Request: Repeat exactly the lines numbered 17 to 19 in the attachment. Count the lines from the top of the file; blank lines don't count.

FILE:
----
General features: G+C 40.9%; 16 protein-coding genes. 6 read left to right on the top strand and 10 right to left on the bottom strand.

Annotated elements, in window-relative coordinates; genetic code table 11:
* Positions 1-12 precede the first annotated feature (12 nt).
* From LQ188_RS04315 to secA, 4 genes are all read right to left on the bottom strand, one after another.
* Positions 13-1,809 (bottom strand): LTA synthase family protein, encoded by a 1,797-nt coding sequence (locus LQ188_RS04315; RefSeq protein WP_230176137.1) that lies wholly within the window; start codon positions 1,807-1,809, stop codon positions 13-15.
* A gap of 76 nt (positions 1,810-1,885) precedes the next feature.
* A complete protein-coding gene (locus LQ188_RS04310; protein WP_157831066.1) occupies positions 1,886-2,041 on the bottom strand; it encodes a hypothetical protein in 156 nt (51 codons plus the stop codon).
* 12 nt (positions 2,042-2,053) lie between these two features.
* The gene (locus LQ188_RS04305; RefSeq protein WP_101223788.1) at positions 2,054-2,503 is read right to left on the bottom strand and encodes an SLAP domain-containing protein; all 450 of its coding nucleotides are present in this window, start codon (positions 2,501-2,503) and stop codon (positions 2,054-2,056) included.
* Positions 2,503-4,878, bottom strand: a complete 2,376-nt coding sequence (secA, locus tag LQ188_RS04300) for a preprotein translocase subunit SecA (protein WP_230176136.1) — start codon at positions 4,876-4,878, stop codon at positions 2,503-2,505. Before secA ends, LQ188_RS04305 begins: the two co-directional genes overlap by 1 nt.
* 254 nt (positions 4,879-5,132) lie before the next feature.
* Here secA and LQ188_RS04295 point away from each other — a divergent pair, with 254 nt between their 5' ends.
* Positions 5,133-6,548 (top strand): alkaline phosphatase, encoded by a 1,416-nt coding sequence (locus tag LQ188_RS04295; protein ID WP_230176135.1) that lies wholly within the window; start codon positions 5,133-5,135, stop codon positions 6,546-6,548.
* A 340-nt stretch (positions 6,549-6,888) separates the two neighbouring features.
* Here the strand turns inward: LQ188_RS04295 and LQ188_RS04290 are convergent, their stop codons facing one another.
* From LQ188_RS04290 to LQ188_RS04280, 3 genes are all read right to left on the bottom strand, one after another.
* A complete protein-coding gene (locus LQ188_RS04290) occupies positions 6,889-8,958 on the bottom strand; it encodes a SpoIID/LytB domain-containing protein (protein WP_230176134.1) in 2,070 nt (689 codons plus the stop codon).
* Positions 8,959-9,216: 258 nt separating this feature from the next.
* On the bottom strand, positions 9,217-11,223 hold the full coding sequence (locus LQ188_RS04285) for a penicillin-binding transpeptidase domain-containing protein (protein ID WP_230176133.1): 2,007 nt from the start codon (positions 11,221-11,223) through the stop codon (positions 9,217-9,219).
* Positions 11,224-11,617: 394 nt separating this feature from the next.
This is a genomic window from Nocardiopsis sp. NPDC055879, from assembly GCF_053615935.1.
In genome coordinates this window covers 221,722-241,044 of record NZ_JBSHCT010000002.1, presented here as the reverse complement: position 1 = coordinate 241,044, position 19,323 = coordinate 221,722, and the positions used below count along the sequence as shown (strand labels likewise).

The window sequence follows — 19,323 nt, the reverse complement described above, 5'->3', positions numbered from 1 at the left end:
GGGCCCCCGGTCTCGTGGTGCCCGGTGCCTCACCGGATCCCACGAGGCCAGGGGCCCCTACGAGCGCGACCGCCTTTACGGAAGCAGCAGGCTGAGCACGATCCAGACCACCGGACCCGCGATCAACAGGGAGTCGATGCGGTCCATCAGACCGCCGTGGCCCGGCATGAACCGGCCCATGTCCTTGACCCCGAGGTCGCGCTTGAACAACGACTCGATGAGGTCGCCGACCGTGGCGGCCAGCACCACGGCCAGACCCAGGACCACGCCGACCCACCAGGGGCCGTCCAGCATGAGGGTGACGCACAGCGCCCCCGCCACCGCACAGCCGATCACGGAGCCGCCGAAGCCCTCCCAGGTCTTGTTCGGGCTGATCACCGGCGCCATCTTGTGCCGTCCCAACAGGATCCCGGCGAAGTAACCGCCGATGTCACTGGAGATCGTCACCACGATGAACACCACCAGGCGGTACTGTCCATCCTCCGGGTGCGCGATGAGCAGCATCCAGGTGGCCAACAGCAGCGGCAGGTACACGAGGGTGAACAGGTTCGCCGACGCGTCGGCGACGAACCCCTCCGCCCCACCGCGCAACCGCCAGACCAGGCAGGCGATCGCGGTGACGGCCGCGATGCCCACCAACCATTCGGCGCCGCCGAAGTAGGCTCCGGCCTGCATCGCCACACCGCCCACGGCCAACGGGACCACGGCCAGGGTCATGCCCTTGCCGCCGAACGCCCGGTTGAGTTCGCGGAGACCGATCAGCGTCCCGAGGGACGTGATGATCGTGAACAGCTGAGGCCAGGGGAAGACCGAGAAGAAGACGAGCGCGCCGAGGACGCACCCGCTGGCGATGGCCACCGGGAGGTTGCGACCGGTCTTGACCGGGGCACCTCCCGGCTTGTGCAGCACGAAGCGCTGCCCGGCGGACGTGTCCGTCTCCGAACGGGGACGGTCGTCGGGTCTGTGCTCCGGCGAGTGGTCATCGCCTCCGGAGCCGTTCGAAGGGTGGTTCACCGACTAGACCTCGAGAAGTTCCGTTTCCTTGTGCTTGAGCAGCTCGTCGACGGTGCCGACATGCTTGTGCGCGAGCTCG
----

* A complete protein-coding gene (locus LQ188_RS04290) occupies positions 6,889-8,958 on the bottom strand; it encodes a SpoIID/LytB domain-containing protein (protein WP_230176134.1) in 2,070 nt (689 codons plus the stop codon).
* Positions 8,959-9,216: 258 nt separating this feature from the next.
* On the bottom strand, positions 9,217-11,223 hold the full coding sequence (locus LQ188_RS04285) for a penicillin-binding transpeptidase domain-containing protein (protein ID WP_230176133.1): 2,007 nt from the start codon (positions 11,221-11,223) through the stop codon (positions 9,217-9,219).